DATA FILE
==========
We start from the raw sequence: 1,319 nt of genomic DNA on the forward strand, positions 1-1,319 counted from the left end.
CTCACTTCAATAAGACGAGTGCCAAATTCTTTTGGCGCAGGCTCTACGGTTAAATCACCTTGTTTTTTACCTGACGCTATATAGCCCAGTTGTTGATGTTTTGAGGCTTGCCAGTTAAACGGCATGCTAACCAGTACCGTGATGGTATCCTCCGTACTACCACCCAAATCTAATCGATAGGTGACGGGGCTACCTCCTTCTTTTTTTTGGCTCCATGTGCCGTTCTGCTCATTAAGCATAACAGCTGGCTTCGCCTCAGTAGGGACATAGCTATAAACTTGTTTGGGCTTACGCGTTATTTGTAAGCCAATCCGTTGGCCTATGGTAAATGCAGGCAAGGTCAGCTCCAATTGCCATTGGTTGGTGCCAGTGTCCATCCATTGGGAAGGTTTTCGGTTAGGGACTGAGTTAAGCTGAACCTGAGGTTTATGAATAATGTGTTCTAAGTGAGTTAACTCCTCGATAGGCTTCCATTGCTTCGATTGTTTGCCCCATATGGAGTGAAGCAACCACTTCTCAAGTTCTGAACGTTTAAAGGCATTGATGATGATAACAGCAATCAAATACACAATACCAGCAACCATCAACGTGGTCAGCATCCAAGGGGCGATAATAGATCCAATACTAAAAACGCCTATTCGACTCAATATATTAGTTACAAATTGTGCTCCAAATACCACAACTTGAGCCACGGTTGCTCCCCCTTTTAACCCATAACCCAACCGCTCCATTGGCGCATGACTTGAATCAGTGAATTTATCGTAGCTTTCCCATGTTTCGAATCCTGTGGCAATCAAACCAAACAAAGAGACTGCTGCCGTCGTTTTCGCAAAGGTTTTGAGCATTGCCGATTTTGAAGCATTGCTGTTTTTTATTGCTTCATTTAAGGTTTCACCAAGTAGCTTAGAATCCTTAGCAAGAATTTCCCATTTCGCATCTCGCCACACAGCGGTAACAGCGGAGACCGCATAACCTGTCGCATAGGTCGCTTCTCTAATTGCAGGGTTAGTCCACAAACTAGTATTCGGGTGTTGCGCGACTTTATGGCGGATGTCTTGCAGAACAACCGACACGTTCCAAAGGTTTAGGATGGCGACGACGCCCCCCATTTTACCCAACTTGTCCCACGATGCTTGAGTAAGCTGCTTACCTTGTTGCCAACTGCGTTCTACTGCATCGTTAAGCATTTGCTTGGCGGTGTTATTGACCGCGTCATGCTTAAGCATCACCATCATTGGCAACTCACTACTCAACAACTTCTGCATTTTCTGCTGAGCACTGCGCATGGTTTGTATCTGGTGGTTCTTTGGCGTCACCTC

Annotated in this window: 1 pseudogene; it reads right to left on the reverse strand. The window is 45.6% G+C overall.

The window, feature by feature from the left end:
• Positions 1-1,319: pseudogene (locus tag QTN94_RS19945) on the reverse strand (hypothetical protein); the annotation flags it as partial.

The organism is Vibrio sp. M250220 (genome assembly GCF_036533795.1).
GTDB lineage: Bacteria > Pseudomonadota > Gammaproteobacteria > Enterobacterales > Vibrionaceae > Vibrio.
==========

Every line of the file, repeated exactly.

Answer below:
We start from the raw sequence: 1,319 nt of genomic DNA on the forward strand, positions 1-1,319 counted from the left end.
CTCACTTCAATAAGACGAGTGCCAAATTCTTTTGGCGCAGGCTCTACGGTTAAATCACCTTGTTTTTTACCTGACGCTATATAGCCCAGTTGTTGATGTTTTGAGGCTTGCCAGTTAAACGGCATGCTAACCAGTACCGTGATGGTATCCTCCGTACTACCACCCAAATCTAATCGATAGGTGACGGGGCTACCTCCTTCTTTTTTTTGGCTCCATGTGCCGTTCTGCTCATTAAGCATAACAGCTGGCTTCGCCTCAGTAGGGACATAGCTATAAACTTGTTTGGGCTTACGCGTTATTTGTAAGCCAATCCGTTGGCCTATGGTAAATGCAGGCAAGGTCAGCTCCAATTGCCATTGGTTGGTGCCAGTGTCCATCCATTGGGAAGGTTTTCGGTTAGGGACTGAGTTAAGCTGAACCTGAGGTTTATGAATAATGTGTTCTAAGTGAGTTAACTCCTCGATAGGCTTCCATTGCTTCGATTGTTTGCCCCATATGGAGTGAAGCAACCACTTCTCAAGTTCTGAACGTTTAAAGGCATTGATGATGATAACAGCAATCAAATACACAATACCAGCAACCATCAACGTGGTCAGCATCCAAGGGGCGATAATAGATCCAATACTAAAAACGCCTATTCGACTCAATATATTAGTTACAAATTGTGCTCCAAATACCACAACTTGAGCCACGGTTGCTCCCCCTTTTAACCCATAACCCAACCGCTCCATTGGCGCATGACTTGAATCAGTGAATTTATCGTAGCTTTCCCATGTTTCGAATCCTGTGGCAATCAAACCAAACAAAGAGACTGCTGCCGTCGTTTTCGCAAAGGTTTTGAGCATTGCCGATTTTGAAGCATTGCTGTTTTTTATTGCTTCATTTAAGGTTTCACCAAGTAGCTTAGAATCCTTAGCAAGAATTTCCCATTTCGCATCTCGCCACACAGCGGTAACAGCGGAGACCGCATAACCTGTCGCATAGGTCGCTTCTCTAATTGCAGGGTTAGTCCACAAACTAGTATTCGGGTGTTGCGCGACTTTATGGCGGATGTCTTGCAGAACAACCGACACGTTCCAAAGGTTTAGGATGGCGACGACGCCCCCCATTTTACCCAACTTGTCCCACGATGCTTGAGTAAGCTGCTTACCTTGTTGCCAACTGCGTTCTACTGCATCGTTAAGCATTTGCTTGGCGGTGTTATTGACCGCGTCATGCTTAAGCATCACCATCATTGGCAACTCACTACTCAACAACTTCTGCATTTTCTGCTGAGCACTGCGCATGGTTTGTATCTGGTGGTTCTTTGGCGTCACCTC

Annotated in this window: 1 pseudogene; it reads right to left on the reverse strand. The window is 45.6% G+C overall.

The window, feature by feature from the left end:
• Positions 1-1,319: pseudogene (locus tag QTN94_RS19945) on the reverse strand (hypothetical protein); the annotation flags it as partial.

The organism is Vibrio sp. M250220 (genome assembly GCF_036533795.1).
GTDB lineage: Bacteria > Pseudomonadota > Gammaproteobacteria > Enterobacterales > Vibrionaceae > Vibrio.